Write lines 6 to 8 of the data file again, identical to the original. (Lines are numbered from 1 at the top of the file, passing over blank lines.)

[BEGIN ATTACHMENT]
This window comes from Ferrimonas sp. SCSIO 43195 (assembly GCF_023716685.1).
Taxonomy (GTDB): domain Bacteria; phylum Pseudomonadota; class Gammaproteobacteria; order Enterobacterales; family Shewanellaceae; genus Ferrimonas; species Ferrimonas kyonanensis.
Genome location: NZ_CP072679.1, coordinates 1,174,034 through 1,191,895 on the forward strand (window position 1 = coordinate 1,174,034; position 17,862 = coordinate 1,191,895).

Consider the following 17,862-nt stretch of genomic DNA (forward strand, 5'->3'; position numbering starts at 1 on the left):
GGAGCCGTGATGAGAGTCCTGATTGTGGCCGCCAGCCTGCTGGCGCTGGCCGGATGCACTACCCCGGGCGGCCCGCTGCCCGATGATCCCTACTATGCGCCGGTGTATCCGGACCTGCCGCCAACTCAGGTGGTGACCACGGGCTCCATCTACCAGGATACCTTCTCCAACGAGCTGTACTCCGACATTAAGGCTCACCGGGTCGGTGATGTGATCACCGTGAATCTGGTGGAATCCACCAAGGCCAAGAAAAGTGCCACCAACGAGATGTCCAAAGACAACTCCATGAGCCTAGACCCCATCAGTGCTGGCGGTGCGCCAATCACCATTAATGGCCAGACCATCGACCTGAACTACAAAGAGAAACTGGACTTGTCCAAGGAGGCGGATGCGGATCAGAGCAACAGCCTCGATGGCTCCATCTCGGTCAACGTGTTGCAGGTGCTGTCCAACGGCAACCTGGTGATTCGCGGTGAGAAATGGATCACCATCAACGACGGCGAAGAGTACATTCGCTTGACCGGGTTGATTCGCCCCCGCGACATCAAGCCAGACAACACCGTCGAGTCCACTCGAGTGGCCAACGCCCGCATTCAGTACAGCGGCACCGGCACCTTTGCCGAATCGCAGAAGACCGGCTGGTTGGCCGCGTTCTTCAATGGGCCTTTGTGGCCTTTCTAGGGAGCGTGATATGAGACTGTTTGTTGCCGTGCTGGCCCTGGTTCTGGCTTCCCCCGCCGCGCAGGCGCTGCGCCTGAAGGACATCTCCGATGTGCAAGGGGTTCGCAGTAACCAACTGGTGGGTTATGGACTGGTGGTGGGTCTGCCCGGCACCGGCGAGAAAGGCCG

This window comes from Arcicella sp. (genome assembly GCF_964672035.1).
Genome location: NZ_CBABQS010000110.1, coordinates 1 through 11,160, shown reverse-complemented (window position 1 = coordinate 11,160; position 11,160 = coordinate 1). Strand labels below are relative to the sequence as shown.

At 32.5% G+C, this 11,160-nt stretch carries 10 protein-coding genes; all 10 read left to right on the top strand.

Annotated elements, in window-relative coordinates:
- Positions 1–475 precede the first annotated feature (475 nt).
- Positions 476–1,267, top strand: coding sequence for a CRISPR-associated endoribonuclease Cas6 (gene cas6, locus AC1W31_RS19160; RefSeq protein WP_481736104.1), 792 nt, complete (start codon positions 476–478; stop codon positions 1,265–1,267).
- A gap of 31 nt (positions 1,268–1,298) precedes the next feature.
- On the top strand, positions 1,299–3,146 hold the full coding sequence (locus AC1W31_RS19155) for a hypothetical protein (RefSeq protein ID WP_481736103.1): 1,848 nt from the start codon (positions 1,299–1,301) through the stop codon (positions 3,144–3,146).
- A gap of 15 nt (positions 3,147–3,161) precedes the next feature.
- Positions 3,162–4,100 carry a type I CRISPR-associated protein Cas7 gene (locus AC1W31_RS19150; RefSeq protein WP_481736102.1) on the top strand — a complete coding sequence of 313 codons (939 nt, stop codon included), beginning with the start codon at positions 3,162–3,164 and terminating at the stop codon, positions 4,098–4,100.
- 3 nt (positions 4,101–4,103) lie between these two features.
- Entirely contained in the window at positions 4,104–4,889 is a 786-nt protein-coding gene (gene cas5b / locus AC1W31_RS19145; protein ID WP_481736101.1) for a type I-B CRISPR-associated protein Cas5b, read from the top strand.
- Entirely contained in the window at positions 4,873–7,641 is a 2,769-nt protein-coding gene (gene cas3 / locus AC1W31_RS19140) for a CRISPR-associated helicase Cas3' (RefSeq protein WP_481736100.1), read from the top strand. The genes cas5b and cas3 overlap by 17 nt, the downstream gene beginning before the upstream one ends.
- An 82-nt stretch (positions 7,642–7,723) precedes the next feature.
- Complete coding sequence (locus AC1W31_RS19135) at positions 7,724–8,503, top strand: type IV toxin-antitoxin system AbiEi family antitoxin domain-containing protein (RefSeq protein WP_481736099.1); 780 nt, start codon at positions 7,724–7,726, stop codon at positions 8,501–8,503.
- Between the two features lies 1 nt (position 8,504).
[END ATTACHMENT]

This window comes from Arcicella sp. (genome assembly GCF_964672035.1).
Genome location: NZ_CBABQS010000110.1, coordinates 1 through 11,160, shown reverse-complemented (window position 1 = coordinate 11,160; position 11,160 = coordinate 1). Strand labels below are relative to the sequence as shown.

At 32.5% G+C, this 11,160-nt stretch carries 10 protein-coding genes; all 10 read left to right on the top strand.